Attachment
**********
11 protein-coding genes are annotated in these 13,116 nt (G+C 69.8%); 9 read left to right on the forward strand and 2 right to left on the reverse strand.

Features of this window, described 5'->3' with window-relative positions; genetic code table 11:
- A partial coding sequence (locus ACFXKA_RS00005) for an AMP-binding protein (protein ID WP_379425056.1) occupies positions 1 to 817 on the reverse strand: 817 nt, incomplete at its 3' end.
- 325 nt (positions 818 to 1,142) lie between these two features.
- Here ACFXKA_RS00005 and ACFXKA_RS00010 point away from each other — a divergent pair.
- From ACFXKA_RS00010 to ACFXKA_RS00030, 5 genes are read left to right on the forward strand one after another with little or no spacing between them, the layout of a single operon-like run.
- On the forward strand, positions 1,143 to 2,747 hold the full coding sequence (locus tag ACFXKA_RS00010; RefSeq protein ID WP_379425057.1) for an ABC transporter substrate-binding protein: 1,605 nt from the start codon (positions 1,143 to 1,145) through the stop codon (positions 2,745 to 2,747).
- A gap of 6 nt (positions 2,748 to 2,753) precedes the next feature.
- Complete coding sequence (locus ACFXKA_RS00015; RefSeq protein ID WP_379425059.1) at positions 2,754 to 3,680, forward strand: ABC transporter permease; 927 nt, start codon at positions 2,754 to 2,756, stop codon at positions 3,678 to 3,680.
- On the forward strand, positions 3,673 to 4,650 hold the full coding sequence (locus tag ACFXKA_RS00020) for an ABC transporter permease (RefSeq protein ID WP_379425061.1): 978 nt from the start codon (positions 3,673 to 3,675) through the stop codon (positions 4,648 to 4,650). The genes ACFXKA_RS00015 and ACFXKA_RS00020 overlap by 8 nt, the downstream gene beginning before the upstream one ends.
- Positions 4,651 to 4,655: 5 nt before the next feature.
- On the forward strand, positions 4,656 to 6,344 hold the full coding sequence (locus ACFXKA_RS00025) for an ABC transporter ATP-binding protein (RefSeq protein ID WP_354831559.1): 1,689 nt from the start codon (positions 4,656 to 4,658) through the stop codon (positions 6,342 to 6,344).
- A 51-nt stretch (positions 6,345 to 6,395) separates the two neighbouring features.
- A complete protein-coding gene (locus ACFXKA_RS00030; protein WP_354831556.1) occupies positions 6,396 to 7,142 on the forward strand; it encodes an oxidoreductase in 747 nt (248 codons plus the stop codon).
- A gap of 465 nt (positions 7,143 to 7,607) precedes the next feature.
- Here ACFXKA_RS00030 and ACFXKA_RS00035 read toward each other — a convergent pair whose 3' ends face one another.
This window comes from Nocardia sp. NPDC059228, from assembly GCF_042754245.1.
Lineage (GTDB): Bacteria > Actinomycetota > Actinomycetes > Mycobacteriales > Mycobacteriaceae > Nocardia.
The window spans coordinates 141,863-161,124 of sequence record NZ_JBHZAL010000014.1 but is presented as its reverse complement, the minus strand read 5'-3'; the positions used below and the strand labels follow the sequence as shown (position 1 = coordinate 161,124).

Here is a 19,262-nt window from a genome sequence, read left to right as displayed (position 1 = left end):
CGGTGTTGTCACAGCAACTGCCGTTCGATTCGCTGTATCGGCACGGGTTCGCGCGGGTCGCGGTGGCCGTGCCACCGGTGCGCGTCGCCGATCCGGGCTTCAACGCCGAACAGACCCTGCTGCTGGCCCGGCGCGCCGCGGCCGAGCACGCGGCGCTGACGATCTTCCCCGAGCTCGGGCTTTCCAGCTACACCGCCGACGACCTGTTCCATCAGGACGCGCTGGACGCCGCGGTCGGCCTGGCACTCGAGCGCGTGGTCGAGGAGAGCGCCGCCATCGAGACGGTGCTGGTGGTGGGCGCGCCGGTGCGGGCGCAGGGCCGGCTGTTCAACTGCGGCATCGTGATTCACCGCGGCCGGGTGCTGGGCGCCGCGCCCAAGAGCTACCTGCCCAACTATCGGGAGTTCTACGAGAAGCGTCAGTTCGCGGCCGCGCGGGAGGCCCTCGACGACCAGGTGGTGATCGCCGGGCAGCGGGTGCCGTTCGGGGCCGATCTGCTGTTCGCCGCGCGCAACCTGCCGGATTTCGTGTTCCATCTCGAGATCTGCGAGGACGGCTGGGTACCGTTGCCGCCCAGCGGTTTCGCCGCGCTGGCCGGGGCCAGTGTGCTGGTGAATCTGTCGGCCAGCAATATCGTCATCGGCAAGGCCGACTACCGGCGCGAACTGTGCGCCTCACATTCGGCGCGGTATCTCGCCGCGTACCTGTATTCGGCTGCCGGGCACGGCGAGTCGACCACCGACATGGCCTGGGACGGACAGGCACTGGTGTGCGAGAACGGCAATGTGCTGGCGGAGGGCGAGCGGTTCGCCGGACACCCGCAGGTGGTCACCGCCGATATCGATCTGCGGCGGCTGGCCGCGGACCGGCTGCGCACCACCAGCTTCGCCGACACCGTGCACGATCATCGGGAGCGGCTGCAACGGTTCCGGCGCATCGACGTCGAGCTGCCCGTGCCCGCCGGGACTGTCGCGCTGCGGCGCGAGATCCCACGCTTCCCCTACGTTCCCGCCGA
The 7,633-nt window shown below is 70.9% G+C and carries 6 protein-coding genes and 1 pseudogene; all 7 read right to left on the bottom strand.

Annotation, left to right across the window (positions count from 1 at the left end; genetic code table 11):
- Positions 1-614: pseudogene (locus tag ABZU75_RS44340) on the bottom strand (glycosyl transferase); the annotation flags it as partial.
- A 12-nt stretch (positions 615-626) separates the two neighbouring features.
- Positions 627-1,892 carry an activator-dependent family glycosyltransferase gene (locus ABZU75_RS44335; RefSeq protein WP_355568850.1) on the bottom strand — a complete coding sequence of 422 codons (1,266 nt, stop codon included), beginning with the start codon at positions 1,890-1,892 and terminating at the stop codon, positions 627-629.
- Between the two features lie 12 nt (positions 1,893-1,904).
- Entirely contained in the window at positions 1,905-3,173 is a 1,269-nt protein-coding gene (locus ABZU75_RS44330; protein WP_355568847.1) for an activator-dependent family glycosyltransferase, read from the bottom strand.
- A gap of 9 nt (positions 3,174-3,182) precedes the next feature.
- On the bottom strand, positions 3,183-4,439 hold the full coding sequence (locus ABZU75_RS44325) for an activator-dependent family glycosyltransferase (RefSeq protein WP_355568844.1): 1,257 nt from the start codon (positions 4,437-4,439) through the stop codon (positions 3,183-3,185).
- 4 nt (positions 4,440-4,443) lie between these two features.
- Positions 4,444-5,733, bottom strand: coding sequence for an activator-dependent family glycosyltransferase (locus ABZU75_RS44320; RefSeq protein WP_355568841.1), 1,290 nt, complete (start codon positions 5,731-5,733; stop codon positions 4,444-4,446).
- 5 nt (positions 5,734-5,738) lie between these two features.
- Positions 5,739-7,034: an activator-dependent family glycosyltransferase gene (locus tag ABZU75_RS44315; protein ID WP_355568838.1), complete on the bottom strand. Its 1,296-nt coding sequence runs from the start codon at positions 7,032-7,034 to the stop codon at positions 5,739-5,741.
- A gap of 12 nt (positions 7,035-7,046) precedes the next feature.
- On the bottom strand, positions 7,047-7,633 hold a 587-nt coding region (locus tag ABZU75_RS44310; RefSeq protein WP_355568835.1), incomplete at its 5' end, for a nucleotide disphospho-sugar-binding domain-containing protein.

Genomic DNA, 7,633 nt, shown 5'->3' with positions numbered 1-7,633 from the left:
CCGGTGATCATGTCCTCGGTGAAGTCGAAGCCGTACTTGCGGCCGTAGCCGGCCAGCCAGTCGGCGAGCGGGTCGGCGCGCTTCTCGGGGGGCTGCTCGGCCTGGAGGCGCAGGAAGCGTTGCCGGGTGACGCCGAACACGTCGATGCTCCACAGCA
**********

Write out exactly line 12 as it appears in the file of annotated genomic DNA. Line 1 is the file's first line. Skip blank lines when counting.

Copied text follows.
- On the forward strand, positions 4,656 to 6,344 hold the full coding sequence (locus ACFXKA_RS00025) for an ABC transporter ATP-binding protein (RefSeq protein ID WP_354831559.1): 1,689 nt from the start codon (positions 4,656 to 4,658) through the stop codon (positions 6,342 to 6,344).